What's in Season? How to Incorporate Winter Vegetables into Your Dinner Menu


Just because you’re wrapped up in winter clothes doesn’t mean you have to lose the pleasure of fresh produce during those colder months. If you’re looking to bring seasonal vegetables to the dinner table, take a trip to your local farmers’ markets and produce carrots-and-snow-peasaisles to take a tally of what vegetables are in stock. Some of these winter vegetables come at the greatest values of the year, and they taste the best during their bountiful cold season.

Not every vitamin-rich veggie closes up shop after the warm weather dies down. There are many winter-friendly vegetables out there to choose from.

  • Cruciferous Vegetables – Many cruciferous vegetables can be grown during any season if located in temperate climates. But these veggies taste best when harvested in the fall months. Those vegetables in the cruciferous family include: broccoli, cauliflower, kale, Brussels sprouts, cabbage, turnip, rutabaga, and radishes.
  • Root Vegetables – Although not as exciting or alluring as many spring vegetables, root vegetables are another cold season favorite. Available from local winter storage or grown during the cooler months, root vegetables are a great way to continue eating well throughout the season. Carrots, celery, and parsnips can all be found outside of the spring and summer months.
  • Potatoes, Squash, and Onion – Potatoes and onions can be stored for long amounts of time, making them an excellent source of vegetables during colder months. Also, aptly named winter squashes are grown in the winter months, and can be found fresh for use in soups and stews.
  • Beets, Belgian Endive, Cardoons, Celeriac, Chicory, and Treviso – These lesser-known vegetables are a fun way to experiment in the kitchen. Check your produce aisle for these infrequent offerings. Try throwing them into your daily meals in new and exciting ways, and use them as a reason to try out new cookbook recipes.

Just because many of the produce markets are low on crops doesn’t mean you have to stop incorporating vegetables into your meals. And although you can’t find them at the restaurants, it doesn’t mean they are not around or that you can’t use them to create a satisfying meal.

There are plenty of wonderful ways to warm up your winters. From great winter soups to stews and slaws, winter root vegetables make the perfect foundation for a great meal. Keep the following meals in mind next time you’re at the grocery store:

  • Butternut and ham bisque – Make this soup to incorporate a sweet winter squash and a salty kick for a welcoming dinner delight. Made with onion, rosemary, garlic, potatoes, squash and ham, this bisque incorporates winter flavors into a warm winter dish.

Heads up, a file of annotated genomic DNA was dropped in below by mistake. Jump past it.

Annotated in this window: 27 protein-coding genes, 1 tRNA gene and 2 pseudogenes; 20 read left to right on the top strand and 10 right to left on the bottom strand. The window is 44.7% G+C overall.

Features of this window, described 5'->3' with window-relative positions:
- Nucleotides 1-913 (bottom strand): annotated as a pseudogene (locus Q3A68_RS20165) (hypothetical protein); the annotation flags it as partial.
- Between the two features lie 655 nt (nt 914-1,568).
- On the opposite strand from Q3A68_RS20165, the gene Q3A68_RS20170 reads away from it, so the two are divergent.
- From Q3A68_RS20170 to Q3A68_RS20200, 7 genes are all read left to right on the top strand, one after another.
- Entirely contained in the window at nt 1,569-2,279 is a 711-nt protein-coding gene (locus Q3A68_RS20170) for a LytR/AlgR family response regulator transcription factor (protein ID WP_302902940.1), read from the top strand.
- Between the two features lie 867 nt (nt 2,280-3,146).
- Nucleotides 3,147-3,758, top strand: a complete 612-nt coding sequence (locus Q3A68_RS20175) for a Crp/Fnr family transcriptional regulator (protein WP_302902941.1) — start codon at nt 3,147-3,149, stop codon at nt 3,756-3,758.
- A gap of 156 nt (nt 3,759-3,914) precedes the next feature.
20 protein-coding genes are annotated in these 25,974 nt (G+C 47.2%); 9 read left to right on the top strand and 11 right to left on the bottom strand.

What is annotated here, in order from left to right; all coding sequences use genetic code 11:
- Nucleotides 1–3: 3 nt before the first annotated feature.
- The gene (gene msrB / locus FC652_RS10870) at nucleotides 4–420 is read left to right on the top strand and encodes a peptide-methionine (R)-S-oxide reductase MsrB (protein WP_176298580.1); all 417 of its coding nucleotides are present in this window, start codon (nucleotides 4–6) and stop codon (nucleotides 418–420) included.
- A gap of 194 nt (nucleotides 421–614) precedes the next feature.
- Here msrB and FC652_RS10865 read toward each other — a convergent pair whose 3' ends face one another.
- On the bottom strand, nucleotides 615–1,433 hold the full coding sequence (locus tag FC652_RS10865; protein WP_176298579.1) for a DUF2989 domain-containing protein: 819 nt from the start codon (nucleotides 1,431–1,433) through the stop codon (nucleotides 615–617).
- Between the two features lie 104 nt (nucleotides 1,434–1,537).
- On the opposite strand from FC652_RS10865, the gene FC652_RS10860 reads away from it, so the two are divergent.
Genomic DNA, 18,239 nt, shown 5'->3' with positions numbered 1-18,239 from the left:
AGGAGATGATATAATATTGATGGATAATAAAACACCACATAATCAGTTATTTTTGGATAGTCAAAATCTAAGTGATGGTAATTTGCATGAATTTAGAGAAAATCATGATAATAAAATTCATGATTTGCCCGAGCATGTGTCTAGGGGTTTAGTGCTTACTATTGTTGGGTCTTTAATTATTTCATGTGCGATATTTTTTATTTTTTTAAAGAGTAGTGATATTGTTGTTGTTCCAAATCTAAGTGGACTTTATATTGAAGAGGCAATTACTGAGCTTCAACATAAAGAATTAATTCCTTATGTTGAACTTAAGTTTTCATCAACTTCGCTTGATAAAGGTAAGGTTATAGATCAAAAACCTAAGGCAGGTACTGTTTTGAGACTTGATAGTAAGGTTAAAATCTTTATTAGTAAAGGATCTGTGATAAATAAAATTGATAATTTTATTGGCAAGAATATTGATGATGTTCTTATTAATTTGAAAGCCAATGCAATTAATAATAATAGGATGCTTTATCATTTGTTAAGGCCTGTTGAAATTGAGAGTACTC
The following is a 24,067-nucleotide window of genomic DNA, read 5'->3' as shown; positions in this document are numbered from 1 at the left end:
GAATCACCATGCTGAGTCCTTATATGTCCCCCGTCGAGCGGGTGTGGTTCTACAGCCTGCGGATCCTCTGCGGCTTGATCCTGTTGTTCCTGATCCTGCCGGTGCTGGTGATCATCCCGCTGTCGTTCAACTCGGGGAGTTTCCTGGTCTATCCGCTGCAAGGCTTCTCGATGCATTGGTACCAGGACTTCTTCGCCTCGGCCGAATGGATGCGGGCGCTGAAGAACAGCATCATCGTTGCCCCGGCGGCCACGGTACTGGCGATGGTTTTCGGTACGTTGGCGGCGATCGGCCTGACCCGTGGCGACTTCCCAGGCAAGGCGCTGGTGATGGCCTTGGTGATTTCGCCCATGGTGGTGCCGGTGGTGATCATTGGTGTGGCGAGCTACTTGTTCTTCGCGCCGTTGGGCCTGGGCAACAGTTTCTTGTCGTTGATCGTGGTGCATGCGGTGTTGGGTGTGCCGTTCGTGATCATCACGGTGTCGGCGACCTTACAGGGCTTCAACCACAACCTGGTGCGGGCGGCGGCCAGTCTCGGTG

• Lentils with wine-glazed winter vegetables – This warm recipe comes with a dramatic appearance and can include carrot, parsnip, onion, and celery root glazed with tomato paste. Mixed together and then added to a comforting lentil base, this dish is a snowy weather show-stopper.
  • Roasted parsnips – A great side dish to pork, roasted parsnips that are caramelized and bathed in balsamic vinegar and brown sugar can be combined to make a sweet and satisfying side for meat dishes.
  • Honey roasted root vegetables – Roast lively winter vegetables with honey to bring out the natural sugars of caramelized vegetables and help bring variety to starchy winter sides.
  • Brussels Sprout Gratin – Make a creamy cheese and bacon sauce to bring a welcoming twist to this usually dull vegetable.
  • Snow Pea and Cabbage Salad – Think outside the box with a slaw and snow pea salad. Throw in some radishes and broccoli for color and flavor, and bring the cabbage crunch to the dinner table.
  • Kale Chips – Tired of the old greasy potato chip? Throw some olive oil and salt on kale leaves and bake them into a crispy, healthy, vitamin-packed cold weather snack.

Blustery winter days are no reason to stay out of the produce aisle. Many vegetables can be stored and sold throughout colder months, and many others peak in the off-season. If you live in a temperate climate, keep an eye on your produce stand for picks of the season and bring home vegetables that are perfect for soups, stews, casserole, and side dishes to spruce up your cold weather suppers. Many year-round vegetables peak in flavor during the colder months, so don’t be afraid to sample the produce on display at your local store.

photo courtesy woodleywonderworks